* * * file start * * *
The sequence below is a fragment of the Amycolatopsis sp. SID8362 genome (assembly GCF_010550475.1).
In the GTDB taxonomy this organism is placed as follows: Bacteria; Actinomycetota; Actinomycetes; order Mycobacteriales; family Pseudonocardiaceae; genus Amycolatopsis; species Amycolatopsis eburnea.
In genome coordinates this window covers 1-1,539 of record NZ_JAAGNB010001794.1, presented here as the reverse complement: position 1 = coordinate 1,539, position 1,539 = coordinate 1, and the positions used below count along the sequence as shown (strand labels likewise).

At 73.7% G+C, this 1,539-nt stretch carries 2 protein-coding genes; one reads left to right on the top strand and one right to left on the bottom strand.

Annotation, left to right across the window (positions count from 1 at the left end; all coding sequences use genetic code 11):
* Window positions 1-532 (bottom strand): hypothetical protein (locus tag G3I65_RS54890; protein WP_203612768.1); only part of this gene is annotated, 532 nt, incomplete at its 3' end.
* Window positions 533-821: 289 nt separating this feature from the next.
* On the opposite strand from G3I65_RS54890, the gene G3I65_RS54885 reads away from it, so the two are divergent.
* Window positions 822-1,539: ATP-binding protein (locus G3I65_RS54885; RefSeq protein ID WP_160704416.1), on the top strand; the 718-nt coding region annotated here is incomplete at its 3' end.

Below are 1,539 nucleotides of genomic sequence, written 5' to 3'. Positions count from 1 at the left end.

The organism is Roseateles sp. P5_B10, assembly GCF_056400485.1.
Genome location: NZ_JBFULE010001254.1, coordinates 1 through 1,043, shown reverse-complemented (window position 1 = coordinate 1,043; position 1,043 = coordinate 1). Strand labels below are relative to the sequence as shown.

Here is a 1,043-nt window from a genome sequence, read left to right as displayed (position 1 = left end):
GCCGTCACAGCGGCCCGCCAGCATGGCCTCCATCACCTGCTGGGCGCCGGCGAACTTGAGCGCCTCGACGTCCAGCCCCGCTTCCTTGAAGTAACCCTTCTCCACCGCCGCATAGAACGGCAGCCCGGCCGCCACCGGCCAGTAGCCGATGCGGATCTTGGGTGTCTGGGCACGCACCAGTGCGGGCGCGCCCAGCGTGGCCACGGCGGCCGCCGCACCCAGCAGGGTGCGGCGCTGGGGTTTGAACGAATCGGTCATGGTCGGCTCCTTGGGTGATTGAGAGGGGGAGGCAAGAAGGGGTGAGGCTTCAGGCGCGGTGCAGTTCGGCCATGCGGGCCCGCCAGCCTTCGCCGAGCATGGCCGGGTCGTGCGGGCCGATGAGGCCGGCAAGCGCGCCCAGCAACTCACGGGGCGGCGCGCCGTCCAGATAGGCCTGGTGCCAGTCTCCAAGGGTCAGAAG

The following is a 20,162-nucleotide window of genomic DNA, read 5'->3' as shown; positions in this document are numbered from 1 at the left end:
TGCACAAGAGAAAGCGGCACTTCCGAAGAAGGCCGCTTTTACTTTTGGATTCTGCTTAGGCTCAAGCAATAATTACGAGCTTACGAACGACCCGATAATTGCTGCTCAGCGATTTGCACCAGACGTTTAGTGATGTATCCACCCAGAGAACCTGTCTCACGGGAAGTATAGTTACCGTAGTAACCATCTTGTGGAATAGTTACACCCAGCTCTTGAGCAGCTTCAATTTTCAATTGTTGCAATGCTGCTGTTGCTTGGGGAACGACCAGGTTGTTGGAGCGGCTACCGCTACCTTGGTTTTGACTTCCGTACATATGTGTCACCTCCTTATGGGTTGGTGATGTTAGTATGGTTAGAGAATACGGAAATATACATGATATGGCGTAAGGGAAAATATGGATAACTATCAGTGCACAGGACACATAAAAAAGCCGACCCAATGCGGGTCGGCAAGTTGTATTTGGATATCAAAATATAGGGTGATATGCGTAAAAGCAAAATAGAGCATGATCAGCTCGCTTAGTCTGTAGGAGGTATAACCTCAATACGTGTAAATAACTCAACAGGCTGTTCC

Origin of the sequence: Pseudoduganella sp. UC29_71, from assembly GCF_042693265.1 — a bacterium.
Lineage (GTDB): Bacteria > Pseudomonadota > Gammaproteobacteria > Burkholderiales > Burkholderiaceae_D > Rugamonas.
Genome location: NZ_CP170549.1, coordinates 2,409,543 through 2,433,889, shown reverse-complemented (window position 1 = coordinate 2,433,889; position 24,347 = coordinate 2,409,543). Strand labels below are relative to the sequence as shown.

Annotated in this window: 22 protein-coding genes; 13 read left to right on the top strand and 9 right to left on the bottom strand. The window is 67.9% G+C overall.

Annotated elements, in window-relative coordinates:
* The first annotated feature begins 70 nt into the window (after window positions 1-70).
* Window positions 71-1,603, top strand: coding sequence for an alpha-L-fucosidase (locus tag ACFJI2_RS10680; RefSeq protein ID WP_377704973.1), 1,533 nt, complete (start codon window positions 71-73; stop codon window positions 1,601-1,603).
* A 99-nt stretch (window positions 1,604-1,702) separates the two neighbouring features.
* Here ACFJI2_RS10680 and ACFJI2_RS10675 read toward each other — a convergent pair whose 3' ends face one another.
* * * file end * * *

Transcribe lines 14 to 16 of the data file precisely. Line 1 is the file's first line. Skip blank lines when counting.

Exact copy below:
GCCGTCACAGCGGCCCGCCAGCATGGCCTCCATCACCTGCTGGGCGCCGGCGAACTTGAGCGCCTCGACGTCCAGCCCCGCTTCCTTGAAGTAACCCTTCTCCACCGCCGCATAGAACGGCAGCCCGGCCGCCACCGGCCAGTAGCCGATGCGGATCTTGGGTGTCTGGGCACGCACCAGTGCGGGCGCGCCCAGCGTGGCCACGGCGGCCGCCGCACCCAGCAGGGTGCGGCGCTGGGGTTTGAACGAATCGGTCATGGTCGGCTCCTTGGGTGATTGAGAGGGGGAGGCAAGAAGGGGTGAGGCTTCAGGCGCGGTGCAGTTCGGCCATGCGGGCCCGCCAGCCTTCGCCGAGCATGGCCGGGTCGTGCGGGCCGATGAGGCCGGCAAGCGCGCCCAGCAACTCACGGGGCGGCGCGCCGTCCAGATAGGCCTGGTGCCAGTCTCCAAGGGTCAGAAG

The following is a 20,162-nucleotide window of genomic DNA, read 5'->3' as shown; positions in this document are numbered from 1 at the left end:
TGCACAAGAGAAAGCGGCACTTCCGAAGAAGGCCGCTTTTACTTTTGGATTCTGCTTAGGCTCAAGCAATAATTACGAGCTTACGAACGACCCGATAATTGCTGCTCAGCGATTTGCACCAGACGTTTAGTGATGTATCCACCCAGAGAACCTGTCTCACGGGAAGTATAGTTACCGTAGTAACCATCTTGTGGAATAGTTACACCCAGCTCTTGAGCAGCTTCAATTTTCAATTGTTGCAATGCTGCTGTTGCTTGGGGAACGACCAGGTTGTTGGAGCGGCTACCGCTACCTTGGTTTTGACTTCCGTACATATGTGTCACCTCCTTATGGGTTGGTGATGTTAGTATGGTTAGAGAATACGGAAATATACATGATATGGCGTAAGGGAAAATATGGATAACTATCAGTGCACAGGACACATAAAAAAGCCGACCCAATGCGGGTCGGCAAGTTGTATTTGGATATCAAAATATAGGGTGATATGCGTAAAAGCAAAATAGAGCATGATCAGCTCGCTTAGTCTGTAGGAGGTATAACCTCAATACGTGTAAATAACTCAACAGGCTGTTCC